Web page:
BugTraq
Re: [FD] Beginner's error: import function of Windows Mail executes rogue program C:\Program.exe with credentials of other account Jul 25 2014 04:33PM
Gynvael Coldwind (gynvael coldwind pl) (1 replies)
So reading the links you provided I semi-agree with you. I think the
problem boils down to this part of your initial e-mail:

> PS: yes, it needs administrative privileges to write C:\Program.exe.
> BUT: all the user account(s) created during Windows setup have
> administrative privileges.

My point was (and it still stands) that if you have admin access, this
isn't a privilege escalation, as there is no "escalation" part here.

The links you provided use different wording, e.g.
(http://blogs.technet.com/b/srd/archive/2013/07/09/assessing-risk-for-th
e-july-2013-security-updates.aspx):
"To exploit the vulnerability addressed by this update, attacker must
have permission to create a new file at the root of the system drive.
(C:\malicious.exe)"

This makes of course more sense, though as I did mention above, it
does seem to require deliberate action from the administrator to
actually allow a non-admin user the WD (add file to directory)
privilege on C:\, which is rather rare I would say.

That being said, after thinking about it again I do see your point,
which I interpret at: even if an administrator grants all users WD/AD
on C:\, there should be no reason for him to worry, as there is no
reason to suspect files placed in C:\ are going to auto-execute on
certain events*.
* let's leave autoexec.bat/config.sys out of this, as that branch of
Windows is long dead and supported only FAT anyway

So let me change my initial e-mail to: Congratz on finding the bug :)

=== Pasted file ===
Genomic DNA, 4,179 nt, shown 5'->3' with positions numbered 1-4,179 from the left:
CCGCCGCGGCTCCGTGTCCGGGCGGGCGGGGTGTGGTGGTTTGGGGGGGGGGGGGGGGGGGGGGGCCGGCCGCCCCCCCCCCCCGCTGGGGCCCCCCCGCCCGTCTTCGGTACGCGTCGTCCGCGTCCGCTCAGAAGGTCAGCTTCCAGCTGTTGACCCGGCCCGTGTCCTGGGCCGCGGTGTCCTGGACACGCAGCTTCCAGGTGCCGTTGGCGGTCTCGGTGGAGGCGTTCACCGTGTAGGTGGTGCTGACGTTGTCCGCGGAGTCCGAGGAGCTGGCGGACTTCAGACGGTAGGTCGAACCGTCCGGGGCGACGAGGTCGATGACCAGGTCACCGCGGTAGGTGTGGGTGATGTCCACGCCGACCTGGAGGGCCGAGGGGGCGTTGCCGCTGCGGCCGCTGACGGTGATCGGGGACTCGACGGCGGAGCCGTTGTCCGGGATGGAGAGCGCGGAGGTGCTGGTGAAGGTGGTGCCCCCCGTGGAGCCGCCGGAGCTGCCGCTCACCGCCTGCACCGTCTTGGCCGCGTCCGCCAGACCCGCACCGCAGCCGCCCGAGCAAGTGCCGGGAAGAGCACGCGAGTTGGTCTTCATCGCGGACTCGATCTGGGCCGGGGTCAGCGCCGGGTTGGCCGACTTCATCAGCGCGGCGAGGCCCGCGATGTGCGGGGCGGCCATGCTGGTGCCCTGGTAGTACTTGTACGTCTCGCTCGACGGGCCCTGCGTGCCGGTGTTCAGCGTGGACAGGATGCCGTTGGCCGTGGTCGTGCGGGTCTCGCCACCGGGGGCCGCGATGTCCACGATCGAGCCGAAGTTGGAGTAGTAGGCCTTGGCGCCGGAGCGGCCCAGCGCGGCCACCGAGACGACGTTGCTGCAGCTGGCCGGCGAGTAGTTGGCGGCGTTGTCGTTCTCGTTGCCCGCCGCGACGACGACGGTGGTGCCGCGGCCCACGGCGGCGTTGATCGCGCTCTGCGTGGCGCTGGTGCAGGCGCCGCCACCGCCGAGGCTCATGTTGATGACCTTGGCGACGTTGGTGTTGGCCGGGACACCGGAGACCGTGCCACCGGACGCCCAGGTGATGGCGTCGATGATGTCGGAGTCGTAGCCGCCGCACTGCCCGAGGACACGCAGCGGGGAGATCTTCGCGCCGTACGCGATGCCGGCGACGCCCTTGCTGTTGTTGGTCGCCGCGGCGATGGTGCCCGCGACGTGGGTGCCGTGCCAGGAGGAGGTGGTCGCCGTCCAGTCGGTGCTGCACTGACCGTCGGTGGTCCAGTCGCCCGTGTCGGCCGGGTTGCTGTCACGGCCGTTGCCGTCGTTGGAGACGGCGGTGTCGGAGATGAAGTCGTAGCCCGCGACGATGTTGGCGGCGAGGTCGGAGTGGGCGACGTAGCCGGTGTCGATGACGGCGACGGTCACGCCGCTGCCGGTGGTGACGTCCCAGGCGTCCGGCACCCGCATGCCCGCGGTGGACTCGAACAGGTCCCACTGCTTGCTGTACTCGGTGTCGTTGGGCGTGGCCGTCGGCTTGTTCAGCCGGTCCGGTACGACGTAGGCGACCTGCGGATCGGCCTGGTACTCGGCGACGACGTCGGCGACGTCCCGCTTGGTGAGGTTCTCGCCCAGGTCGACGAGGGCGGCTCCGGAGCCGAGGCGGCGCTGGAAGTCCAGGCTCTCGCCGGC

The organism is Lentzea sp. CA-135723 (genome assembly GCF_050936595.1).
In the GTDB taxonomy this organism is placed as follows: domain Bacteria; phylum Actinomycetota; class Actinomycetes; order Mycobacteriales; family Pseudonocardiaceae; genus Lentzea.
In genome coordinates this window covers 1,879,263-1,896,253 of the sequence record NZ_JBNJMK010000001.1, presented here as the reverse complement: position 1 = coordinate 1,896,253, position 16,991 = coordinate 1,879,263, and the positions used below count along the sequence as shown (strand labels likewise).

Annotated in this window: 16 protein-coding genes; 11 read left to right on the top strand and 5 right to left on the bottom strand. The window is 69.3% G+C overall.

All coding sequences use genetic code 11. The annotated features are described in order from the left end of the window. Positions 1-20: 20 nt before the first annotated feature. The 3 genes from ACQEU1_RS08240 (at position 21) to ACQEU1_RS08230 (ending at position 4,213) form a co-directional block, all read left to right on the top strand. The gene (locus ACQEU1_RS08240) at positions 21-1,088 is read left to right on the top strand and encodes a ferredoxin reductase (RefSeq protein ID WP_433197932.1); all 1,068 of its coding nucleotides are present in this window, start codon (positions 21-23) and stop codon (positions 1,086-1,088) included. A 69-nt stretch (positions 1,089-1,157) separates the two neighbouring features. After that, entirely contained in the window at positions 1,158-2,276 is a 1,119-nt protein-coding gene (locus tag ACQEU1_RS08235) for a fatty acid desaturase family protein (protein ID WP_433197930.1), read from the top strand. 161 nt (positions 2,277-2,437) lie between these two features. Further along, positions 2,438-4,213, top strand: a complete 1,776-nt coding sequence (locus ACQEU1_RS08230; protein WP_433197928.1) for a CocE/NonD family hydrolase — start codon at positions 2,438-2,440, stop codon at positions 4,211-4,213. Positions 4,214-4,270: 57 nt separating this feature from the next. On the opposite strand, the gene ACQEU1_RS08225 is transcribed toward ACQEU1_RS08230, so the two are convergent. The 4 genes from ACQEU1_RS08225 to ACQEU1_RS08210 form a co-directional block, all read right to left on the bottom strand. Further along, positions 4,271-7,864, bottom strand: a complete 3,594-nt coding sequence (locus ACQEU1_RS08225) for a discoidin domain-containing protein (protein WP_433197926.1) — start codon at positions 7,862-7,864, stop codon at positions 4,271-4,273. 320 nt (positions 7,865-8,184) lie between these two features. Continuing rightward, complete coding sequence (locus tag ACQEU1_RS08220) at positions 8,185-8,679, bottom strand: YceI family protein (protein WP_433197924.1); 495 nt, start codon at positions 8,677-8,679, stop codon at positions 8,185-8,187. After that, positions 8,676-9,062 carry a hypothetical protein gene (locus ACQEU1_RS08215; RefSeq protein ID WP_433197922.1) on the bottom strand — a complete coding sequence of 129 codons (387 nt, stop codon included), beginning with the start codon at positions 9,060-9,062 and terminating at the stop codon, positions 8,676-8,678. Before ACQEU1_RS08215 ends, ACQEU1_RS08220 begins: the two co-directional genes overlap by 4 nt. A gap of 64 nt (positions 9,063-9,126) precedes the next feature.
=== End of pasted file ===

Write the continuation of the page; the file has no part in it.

(BTW not sure why did you bring UAC into the discussion - did I miss
something? or was it just an argument you've heard before and wanted
to reply to it preventively?)

Cheers!

On Fri, Jul 25, 2014 at 2:50 PM, Stefan Kanthak <stefan.kanthak (at) nexgo (dot) de [email concealed]> wrote:
> Gynvael Coldwind wrote:
>
>> Well it was discussed a couple of times recently on FD that this is a bug,
>> but it's not a privilege escalation.
>> If you are admin (and you did mention that it's a prerequisite) you can
>> execute code as other users anyway - so there's no *escalation* here.
>>
>> Therefore it's not a security bug (unless you are using a super old version
>> of Windows with incorrect ACLs on c:\, which sounds like a bug in itself),
>> just a "normal" bug.
>> Not sure if FD is the right place for non-security bugs tbh.
>
> If these bugs were no security bugs: why does Microsoft then publish fixes
> for (at least some of) them via MSRC bulletins and Windows Update?
>
> See <https://technet.microsoft.com/library/security/ms13-058.aspx>
> or <https://technet.microsoft.com/library/security/ms13-034.aspx>
>
> Or pulls drivers whose setup routines show these bugs from Windows Update?
>
> See <http://seclists.org/fulldisclosure/2014/May/40>
>
>
> Also try to see these bugs as a blended threat:
>
> * during Windows setup Microsoft still creates all user accounts as
> administrators.
>
> * Microsoft sells its unsuspecting users UAC as a security feature, but does